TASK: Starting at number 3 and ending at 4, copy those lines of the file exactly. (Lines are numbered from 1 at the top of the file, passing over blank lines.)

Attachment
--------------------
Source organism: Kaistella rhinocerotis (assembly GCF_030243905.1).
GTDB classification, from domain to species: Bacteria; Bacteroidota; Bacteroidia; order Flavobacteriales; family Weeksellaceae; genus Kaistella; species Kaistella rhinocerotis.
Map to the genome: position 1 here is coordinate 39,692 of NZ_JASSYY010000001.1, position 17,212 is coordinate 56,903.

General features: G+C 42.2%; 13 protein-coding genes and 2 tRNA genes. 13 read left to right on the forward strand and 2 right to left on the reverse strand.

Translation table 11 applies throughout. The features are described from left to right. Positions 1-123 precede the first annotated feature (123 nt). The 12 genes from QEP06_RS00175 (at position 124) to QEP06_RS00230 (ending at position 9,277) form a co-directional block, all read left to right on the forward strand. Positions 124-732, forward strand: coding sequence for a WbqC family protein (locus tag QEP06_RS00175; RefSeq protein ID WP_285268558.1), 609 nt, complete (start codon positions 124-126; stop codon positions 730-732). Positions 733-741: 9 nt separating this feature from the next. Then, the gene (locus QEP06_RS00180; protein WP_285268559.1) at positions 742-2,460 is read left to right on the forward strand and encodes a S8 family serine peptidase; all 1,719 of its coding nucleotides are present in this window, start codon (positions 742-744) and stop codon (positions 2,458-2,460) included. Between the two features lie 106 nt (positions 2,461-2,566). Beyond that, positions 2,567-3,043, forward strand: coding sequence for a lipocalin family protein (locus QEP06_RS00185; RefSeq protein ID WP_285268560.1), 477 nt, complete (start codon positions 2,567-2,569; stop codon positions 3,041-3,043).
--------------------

Map to the genome: position 1 here is coordinate 39,692 of NZ_JASSYY010000001.1, position 17,212 is coordinate 56,903.

General features: G+C 42.2%; 13 protein-coding genes and 2 tRNA genes. 13 read left to right on the forward strand and 2 right to left on the reverse strand.